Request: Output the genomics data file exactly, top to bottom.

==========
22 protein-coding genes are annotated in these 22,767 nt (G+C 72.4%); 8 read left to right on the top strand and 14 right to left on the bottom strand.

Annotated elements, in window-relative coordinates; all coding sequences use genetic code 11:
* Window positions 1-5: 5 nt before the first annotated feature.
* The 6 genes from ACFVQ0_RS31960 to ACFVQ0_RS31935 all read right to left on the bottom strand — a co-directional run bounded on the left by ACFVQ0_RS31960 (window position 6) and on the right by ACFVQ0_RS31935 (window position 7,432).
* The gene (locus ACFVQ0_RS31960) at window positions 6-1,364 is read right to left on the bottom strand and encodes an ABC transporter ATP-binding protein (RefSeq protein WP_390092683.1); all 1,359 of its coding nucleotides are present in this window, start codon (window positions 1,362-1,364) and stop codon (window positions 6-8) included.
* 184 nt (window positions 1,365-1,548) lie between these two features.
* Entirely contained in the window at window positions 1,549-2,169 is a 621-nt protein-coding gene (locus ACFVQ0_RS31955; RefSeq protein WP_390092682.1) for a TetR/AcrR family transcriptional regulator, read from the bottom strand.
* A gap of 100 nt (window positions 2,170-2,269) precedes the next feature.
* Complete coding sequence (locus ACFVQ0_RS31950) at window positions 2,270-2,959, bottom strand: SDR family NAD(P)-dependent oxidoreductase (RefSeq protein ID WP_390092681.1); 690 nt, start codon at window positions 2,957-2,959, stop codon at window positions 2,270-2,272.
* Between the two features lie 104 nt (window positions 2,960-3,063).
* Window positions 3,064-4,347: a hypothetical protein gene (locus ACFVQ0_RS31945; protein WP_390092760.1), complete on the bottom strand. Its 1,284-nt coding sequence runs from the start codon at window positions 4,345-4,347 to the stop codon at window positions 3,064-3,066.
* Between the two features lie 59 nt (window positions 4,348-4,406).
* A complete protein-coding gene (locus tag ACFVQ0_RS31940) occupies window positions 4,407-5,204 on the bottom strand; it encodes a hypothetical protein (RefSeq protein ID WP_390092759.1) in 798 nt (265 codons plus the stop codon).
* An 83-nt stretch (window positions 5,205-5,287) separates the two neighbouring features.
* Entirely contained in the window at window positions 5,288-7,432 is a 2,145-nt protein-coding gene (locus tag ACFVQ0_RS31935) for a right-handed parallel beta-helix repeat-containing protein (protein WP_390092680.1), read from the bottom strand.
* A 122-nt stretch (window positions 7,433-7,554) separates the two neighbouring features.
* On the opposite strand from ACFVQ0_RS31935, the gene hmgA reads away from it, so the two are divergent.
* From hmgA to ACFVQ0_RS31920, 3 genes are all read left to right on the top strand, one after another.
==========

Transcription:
22 protein-coding genes are annotated in these 22,767 nt (G+C 72.4%); 8 read left to right on the top strand and 14 right to left on the bottom strand.

Annotated elements, in window-relative coordinates; all coding sequences use genetic code 11:
* Window positions 1-5: 5 nt before the first annotated feature.
* The 6 genes from ACFVQ0_RS31960 to ACFVQ0_RS31935 all read right to left on the bottom strand — a co-directional run bounded on the left by ACFVQ0_RS31960 (window position 6) and on the right by ACFVQ0_RS31935 (window position 7,432).
* The gene (locus ACFVQ0_RS31960) at window positions 6-1,364 is read right to left on the bottom strand and encodes an ABC transporter ATP-binding protein (RefSeq protein WP_390092683.1); all 1,359 of its coding nucleotides are present in this window, start codon (window positions 1,362-1,364) and stop codon (window positions 6-8) included.
* 184 nt (window positions 1,365-1,548) lie between these two features.
* Entirely contained in the window at window positions 1,549-2,169 is a 621-nt protein-coding gene (locus ACFVQ0_RS31955; RefSeq protein WP_390092682.1) for a TetR/AcrR family transcriptional regulator, read from the bottom strand.
* A gap of 100 nt (window positions 2,170-2,269) precedes the next feature.
* Complete coding sequence (locus ACFVQ0_RS31950) at window positions 2,270-2,959, bottom strand: SDR family NAD(P)-dependent oxidoreductase (RefSeq protein ID WP_390092681.1); 690 nt, start codon at window positions 2,957-2,959, stop codon at window positions 2,270-2,272.
* Between the two features lie 104 nt (window positions 2,960-3,063).
* Window positions 3,064-4,347: a hypothetical protein gene (locus ACFVQ0_RS31945; protein WP_390092760.1), complete on the bottom strand. Its 1,284-nt coding sequence runs from the start codon at window positions 4,345-4,347 to the stop codon at window positions 3,064-3,066.
* Between the two features lie 59 nt (window positions 4,348-4,406).
* A complete protein-coding gene (locus tag ACFVQ0_RS31940) occupies window positions 4,407-5,204 on the bottom strand; it encodes a hypothetical protein (RefSeq protein ID WP_390092759.1) in 798 nt (265 codons plus the stop codon).
* An 83-nt stretch (window positions 5,205-5,287) separates the two neighbouring features.
* Entirely contained in the window at window positions 5,288-7,432 is a 2,145-nt protein-coding gene (locus tag ACFVQ0_RS31935) for a right-handed parallel beta-helix repeat-containing protein (protein WP_390092680.1), read from the bottom strand.
* A 122-nt stretch (window positions 7,433-7,554) separates the two neighbouring features.
* On the opposite strand from ACFVQ0_RS31935, the gene hmgA reads away from it, so the two are divergent.
* From hmgA to ACFVQ0_RS31920, 3 genes are all read left to right on the top strand, one after another.